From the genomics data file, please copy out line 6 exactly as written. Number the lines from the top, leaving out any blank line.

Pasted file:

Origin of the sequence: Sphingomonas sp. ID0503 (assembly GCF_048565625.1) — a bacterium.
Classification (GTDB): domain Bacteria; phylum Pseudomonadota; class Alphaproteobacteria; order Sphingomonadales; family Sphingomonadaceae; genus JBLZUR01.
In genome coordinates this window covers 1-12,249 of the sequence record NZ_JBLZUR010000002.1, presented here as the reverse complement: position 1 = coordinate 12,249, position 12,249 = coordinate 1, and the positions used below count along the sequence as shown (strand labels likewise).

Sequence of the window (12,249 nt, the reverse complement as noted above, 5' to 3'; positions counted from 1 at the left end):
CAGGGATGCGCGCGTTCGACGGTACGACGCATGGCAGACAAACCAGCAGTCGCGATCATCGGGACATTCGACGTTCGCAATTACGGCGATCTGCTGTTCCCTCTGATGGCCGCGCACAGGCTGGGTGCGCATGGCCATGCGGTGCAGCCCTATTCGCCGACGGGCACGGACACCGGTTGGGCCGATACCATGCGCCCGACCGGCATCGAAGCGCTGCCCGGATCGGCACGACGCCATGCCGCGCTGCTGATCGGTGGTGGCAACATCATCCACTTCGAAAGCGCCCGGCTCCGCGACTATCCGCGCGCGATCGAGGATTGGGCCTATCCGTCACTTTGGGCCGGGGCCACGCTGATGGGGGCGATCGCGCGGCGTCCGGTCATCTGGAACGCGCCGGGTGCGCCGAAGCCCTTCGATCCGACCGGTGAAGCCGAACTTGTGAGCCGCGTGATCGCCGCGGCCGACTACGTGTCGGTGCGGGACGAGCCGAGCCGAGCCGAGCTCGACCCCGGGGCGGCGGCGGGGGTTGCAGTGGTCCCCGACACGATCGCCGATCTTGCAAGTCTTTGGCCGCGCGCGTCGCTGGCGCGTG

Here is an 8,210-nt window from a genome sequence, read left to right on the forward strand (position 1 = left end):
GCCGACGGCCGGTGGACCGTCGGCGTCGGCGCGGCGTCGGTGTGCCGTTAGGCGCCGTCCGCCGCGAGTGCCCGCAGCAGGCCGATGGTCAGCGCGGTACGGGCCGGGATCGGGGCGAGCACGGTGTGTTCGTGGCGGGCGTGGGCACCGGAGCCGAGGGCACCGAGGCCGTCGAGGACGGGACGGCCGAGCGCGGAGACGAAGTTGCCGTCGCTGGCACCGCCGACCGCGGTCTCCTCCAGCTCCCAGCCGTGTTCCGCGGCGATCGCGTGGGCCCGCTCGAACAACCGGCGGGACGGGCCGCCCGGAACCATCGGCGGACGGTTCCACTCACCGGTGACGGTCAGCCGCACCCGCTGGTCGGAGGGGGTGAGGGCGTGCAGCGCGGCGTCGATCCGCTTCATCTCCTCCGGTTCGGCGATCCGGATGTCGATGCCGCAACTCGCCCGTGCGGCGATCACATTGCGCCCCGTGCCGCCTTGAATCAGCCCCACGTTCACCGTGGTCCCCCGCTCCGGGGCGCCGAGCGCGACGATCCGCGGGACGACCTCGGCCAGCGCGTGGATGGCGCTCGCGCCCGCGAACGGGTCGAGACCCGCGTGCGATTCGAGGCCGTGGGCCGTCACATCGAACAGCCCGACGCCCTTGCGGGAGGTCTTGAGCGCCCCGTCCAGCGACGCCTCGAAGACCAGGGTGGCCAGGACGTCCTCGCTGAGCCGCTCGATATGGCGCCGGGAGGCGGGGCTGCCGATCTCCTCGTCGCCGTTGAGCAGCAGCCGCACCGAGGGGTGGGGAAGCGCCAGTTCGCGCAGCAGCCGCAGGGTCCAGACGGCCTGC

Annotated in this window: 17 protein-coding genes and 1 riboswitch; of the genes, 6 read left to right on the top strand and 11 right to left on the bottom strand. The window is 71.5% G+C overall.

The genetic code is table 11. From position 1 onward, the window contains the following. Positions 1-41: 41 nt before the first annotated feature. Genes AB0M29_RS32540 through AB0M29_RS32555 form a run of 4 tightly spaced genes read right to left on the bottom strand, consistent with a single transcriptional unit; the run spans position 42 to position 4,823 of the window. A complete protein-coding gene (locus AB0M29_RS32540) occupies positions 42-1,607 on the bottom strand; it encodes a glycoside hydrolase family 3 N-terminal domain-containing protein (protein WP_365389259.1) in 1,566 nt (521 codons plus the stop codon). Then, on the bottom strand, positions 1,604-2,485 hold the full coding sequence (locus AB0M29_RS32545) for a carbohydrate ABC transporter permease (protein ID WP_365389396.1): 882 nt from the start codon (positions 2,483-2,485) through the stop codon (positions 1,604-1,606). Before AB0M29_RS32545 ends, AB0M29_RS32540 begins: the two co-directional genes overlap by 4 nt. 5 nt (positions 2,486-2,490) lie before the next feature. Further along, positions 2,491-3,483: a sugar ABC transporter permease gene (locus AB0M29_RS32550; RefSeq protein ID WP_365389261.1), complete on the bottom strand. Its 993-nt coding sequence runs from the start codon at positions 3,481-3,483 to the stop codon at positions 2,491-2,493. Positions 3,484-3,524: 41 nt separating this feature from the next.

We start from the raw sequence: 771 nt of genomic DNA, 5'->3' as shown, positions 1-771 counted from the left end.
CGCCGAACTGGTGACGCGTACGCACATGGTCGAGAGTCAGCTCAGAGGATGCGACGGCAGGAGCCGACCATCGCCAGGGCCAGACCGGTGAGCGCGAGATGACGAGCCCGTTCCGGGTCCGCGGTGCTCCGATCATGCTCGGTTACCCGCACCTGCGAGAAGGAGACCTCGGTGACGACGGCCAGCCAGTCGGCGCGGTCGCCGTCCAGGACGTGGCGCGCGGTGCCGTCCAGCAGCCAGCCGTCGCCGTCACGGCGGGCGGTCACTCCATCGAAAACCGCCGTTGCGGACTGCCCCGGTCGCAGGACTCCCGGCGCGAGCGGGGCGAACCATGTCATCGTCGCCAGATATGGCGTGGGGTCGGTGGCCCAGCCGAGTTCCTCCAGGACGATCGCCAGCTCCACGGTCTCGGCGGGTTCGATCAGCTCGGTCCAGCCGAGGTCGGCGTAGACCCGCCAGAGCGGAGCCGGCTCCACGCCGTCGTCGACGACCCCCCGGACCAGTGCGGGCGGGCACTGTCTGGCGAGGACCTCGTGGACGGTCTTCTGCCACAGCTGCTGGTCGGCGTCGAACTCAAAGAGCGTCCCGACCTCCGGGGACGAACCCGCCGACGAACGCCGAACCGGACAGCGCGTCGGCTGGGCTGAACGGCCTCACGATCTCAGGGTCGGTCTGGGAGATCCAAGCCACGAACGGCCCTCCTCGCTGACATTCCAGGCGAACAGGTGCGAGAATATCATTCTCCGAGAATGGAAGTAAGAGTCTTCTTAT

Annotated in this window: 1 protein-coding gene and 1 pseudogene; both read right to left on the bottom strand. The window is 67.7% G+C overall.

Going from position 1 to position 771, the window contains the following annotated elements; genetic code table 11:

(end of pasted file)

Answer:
Here is an 8,210-nt window from a genome sequence, read left to right on the forward strand (position 1 = left end):